Direct democracy and the citizens’ political rights, federalism and municipal autonomy, everlasting armed neutrality and related to it the commitment to good offices and humanitarian aid – the cornerstones of the Swiss model are an example and hope for many people around the world. However, they do not remain all by themselves: each Swiss citizen carries the responsibility for maintaining the cornerstones of our state model. Some current issues pending in the Swiss Federal State are to be taken up here.
A currently pressing issue is the conflict between direct democracy and the contracts of Switzerland with the EU. There is not much to be said on this topic here, because there is already a large discussion in all Swiss and many foreign media. Only a basic consideration obtrudes itself.
The majority in the National Council and Council of States says it clearly: We are not ready to implement the article of the Constitution controlling mass immigration with an appropriate law. We are not willing to renegotiate the Agreement on the Free Movement of Persons (AFMP) with the EU, if necessary.
Perhaps it is actually not such a bad thing that the yea-men come out in the open. Thus, they force every citizen to ask the basic question concretely: What is the future I want for Switzerland? If the Parliament today refuses to execute the will of the people simply because one of the over 100 bilateral treaties with the EU is opposed to a new Swiss regulation – how will it be then, if Switzerland would join the EU more closely? If we were to agree to a framework agreement of institutional issues and to directly submit us under the case-law of the European Court of Justice – how much of our direct democratic state order would then be left? Even the EU Member States with representative democracy have been complaining for years that their national Parliaments and even more the Parliaments of the individual federal constituent states (for example in Germany or Austria) hardly have to advise and decide anything, because increasingly things are done in Brussels centrally …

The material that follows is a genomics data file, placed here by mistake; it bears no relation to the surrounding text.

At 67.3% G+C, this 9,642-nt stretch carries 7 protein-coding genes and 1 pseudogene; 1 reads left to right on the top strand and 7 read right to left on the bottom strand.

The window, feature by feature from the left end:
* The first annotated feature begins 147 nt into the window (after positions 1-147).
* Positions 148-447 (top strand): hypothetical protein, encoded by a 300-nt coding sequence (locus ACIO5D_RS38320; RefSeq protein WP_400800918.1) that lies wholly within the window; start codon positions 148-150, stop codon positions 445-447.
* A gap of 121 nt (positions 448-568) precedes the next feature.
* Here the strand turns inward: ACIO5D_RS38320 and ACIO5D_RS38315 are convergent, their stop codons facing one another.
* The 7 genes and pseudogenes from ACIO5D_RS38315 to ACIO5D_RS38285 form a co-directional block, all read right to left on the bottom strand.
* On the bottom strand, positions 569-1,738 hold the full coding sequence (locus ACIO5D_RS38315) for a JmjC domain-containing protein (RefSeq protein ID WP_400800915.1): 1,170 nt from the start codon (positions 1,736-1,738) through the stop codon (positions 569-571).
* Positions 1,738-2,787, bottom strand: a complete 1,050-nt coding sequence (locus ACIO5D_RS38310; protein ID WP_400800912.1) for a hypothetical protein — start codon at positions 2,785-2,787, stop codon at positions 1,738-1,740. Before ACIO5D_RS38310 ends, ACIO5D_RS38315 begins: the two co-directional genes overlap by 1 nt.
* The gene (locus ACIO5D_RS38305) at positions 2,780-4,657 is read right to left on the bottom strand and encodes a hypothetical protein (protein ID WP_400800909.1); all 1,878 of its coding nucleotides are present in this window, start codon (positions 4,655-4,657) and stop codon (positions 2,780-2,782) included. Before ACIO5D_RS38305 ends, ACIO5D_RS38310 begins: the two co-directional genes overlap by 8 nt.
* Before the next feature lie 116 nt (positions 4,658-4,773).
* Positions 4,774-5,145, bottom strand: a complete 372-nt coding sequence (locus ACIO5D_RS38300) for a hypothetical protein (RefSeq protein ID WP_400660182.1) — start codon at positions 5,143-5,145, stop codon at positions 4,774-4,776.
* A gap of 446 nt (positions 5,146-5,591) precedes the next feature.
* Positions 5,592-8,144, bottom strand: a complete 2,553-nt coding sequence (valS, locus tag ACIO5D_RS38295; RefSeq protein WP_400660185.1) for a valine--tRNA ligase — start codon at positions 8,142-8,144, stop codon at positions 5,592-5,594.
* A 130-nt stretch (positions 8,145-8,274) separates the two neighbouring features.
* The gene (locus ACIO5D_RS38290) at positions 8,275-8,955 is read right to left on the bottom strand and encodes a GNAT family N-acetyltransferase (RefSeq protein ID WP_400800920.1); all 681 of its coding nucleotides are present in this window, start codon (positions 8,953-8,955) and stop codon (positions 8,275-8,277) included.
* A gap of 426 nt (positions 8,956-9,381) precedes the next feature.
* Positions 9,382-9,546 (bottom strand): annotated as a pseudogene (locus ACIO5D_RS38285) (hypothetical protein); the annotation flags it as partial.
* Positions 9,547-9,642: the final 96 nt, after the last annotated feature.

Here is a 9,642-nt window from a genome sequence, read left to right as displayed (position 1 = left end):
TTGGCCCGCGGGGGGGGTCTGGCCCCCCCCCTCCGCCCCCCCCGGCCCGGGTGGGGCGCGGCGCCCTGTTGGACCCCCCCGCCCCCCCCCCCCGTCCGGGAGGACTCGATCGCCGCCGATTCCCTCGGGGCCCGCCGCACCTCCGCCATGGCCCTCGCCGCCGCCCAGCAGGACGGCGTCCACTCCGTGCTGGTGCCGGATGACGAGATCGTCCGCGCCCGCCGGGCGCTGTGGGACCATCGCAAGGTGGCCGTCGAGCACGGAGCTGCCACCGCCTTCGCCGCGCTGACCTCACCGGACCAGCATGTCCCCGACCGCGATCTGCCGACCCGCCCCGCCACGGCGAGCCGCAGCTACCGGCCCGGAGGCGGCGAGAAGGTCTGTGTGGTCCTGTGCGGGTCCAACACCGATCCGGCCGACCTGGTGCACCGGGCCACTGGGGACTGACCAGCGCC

Farewell to direct democracy? Or tackle the thing in the cantons themselves, like the Ticino electorate showed us with the popular initiative “prima i nostri!”1, in accordance with the Federal Constitution. Hopefully, the Ticino can resist against federal Berne when it comes to ensuring of its new Constitution article. Other cantons are happy to join in.
With regard to the federal level: there is only one answer to the adverse to democracy and weak-breasted proposals on migration which the Federal Council intends to submit to the people to vote: For the last time, no!2 Concerning the rejectionist attitude of the Parliament it is to state that we citizens remember every single name of “representatives”, representing rather the EU than us – the next elections will come for sure … We will stop the coup against the sovereign!
In the wake of globalisation and EU integration, our authorities in the Confederation and the cantons disobey more and more the reasonable democratically backed and thrift-promoting basic rules in the Federal State (sovereignty of the cantons, municipal autonomy, and subsidiarity principle).